operation of RIP then you should be able to make a very good guess as to what these timers
are responsible for.

The hello timer is th
e interval at which a router will send “hello” messages to neighboring
routers to let them know that the originating router is still online and the hold
-
down timer is
the interval at which to consider a neighbor dead if a hello message is not received duri
ng
that time window.

The default hello timer for a high
-
speed broadcast network link is 5 seconds and the hold
-
down timer is 15 seconds whereas the default timers for slow
-
speed NBMA link are 60
seconds hello and 180 seconds dead. A slow
-
speed NBMA link is

classified as any NBMA
link with speeds equal to or less than 1544Kbps (A single T1)

There is a common misconception that the Hello and Hold
-
down timers must match between
routers to form an adjacency but in fact they do not need to match at all. When a r
outer sends
a hello packet to a neighboring router the hello packet includes the hold down timer which
essentially tells the receiving router “If you do not hear from me in this amount of time
consider me dead and get on with your router life.”

However……
There is one exception to this rule. If you have multiple routers on a network
that form adjacencies then all of those routers must have matching hello/dead timers or the
adjacencies will flap. This is a common problem with EIGRP in a frame
-
relay hub and s
poke
topology where a single T1 NBMA PVC does not support broadcast. In this case the
broadcast PVC’s will use the hello/dead timers of 5/15 whereas the non
-
broadcast PVC will
use 60/180. This will cause the hub to have adjacencies with neighbors with diff
erent timers
on the same physical network thus causing flapping adjacencies.

If you completed the previous lab you should have noticed on all routers in the frame
-
relay
hub
-
and
-
spoke topology that the adjacencies were flapping with the hub router. This is
due to
a multiple timer mismatch on the hub with one or more spokes. This lab teach you how to
resolve that problem.

The next big reason as to why you may want to manually change the timers on an EIGRP
routed network is to increase network outage detection

and re
-
convergence time. By default
on high speed links the hello/dead timer is 5/15 so with that in mind if a router goes down it
will take up to 15 seconds before the neighboring routers know about this outage and then
begin to reconverge on the outage.

In some networks its idea to have the ability to detect
router outages as quick as possible and in this case you can configure the hello timer to 1
second and dead timer to 3 seconds.

The EIGRP Hello and Hold
-
Down timers are configured on a per
-
interface
basis using the ip
hello
-
interval eigrp AS# timeinseconds# and ip hold
-
time eigrp as# timeinseconds#
commands in interface configuration mode.

Familiarize yourself with the following new command(s);

Command

Description

ip hello
-
interval eigrp AS#
timeinse
conds#

This command is executed in interface configuration mode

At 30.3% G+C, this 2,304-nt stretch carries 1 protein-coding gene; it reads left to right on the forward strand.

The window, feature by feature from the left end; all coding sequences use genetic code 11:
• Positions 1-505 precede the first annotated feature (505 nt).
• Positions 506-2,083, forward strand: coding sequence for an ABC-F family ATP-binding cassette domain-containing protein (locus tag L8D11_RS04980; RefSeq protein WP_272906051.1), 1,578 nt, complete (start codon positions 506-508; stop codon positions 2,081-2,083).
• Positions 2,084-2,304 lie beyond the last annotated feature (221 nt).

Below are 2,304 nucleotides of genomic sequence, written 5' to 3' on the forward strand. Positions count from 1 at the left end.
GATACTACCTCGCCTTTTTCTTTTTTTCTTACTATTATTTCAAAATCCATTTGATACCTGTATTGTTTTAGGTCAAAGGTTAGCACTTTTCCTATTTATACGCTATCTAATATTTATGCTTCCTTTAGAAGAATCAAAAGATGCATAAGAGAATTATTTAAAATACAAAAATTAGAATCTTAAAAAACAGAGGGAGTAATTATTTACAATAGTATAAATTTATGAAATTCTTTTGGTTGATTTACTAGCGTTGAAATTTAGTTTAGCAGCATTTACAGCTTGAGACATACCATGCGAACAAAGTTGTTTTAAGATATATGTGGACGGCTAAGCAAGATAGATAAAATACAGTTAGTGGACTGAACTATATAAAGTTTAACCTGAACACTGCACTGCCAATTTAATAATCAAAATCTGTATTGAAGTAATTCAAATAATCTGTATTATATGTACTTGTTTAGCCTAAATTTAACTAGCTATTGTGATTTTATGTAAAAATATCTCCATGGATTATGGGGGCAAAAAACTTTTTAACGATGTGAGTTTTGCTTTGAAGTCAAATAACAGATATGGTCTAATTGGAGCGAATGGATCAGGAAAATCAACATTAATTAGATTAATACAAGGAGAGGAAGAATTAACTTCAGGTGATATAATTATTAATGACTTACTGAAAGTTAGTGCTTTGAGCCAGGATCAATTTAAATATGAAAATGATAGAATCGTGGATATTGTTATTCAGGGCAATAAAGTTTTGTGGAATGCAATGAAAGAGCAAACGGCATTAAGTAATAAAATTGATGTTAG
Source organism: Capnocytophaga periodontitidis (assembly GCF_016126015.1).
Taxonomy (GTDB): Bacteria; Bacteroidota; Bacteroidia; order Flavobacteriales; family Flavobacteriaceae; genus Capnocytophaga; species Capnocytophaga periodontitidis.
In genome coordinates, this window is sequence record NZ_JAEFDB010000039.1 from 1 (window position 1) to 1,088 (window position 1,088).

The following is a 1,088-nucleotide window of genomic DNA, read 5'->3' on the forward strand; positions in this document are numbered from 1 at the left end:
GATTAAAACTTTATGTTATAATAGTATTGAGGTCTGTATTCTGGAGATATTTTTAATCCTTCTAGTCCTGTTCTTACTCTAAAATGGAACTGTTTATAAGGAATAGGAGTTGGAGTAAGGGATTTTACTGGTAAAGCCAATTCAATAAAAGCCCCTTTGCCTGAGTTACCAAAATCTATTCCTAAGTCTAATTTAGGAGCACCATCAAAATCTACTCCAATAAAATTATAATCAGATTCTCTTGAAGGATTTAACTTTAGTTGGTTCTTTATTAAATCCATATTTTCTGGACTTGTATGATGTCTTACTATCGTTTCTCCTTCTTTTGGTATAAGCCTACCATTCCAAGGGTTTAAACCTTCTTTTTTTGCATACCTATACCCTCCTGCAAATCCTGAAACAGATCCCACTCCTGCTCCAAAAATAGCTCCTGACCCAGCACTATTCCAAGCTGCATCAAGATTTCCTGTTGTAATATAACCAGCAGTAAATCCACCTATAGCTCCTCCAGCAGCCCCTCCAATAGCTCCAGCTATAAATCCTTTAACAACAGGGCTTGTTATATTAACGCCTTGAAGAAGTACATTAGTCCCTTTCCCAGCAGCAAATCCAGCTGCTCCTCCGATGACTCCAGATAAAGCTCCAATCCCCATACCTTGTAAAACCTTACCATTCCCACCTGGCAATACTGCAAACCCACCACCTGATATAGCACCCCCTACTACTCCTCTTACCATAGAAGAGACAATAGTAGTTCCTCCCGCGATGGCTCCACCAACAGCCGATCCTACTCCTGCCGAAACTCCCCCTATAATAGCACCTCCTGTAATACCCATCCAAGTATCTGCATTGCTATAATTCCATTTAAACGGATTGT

to manually configure an EIGRP hello interval on a per
-
interface per autonomous system basis. Time is specified in
seconds.

ip hold
-
time eigrp as#
timeinseconds#

This command is executed in i
nterface configuration mode
to manually configure an EIGRP dead interval on a per
-
interface per autonomous system basis. Time is specified in
seconds.

This lab will continue to build upon the topology previously used in Lab 8
-
4 and other labs
found throug
h out Section 8.


Lab Prerequisites



If you are using GNS3 than load the Free CCNA Workbook GNS3 topology than start
devices; R1, R2, R3, R4 and R5.



Establish a console session with devices R1, R2, R3, R4 and R5 than load the initial
configurations provide
d below by copying the config from the textbox and pasting it
into the respected routers console.


Lab Objectives



Configure EIGRP on R4 to send Hello’s to R1 at 5 seconds and a dead timer of 15
seconds.



Verify your configuration on R1 by using the show ip eigrp neighbor command.

Lab Instruction

Objective 1.


Config
ure EIGRP on R4 to send Hello’s to R1 at 5 seconds and a dead timer of
15 seconds.

To complete this objective you’ll use the two commands discussed in the core knowledge
section of this lab as shown below;

R4>enable

R4#configure terminal

Enter configuratio
n commands, one per line. End with CNTL/Z.

R4(config)#interface Serial0/0

R4(config
-
if)#ip hello
-
interval eigrp 10 5

R4(config
-
if)#ip hold
-
time eigrp 10 15

R4(config
-
if)#end

R4#

Objective 2.


Verify your configuration on R1 by using the show ip eigrp nei
ghbor
command.

You can easily determine the hello/dead timers of an EIGRP neighbor by viewing the
neighbor adjacencies. If the hold timer is less then 15 seconds then its safe to assume that the
neighbor is using a 5 second hello interval and a 15 second d
ead timer. You can view the
neighbor table multiple times to see that the hold timer is reset back to 15 seconds upon each
receipt of a hello packet as shown below;

R1#show ip eigrp neighbors

IP
-
EIGRP neighbors for process 10

H Address In
terface Hold Uptime SRTT RTO Q
Seq


(sec) (ms) Cnt
Num

2 10.80.234.4 Se0/0 11 00:18:25 510 3060 0
12

1 10.80.234.3 Se0/0 11 00:18
:53 509 3054 0
17

0 10.80.234.2 Se0/0 12 00:20:02 529 3174 0
17

R1#show ip eigrp neighbors

IP
-
EIGRP neighbors for process 10

H Address Interface Hold Uptime SRTT RTO Q
Seq



(sec) (ms) Cnt
Num

2 10.80.234.4 Se0/0 11 00:18:25 510 3060 0
12

1 10.80.234.3 Se0/0 10 00:18:54 509 3054 0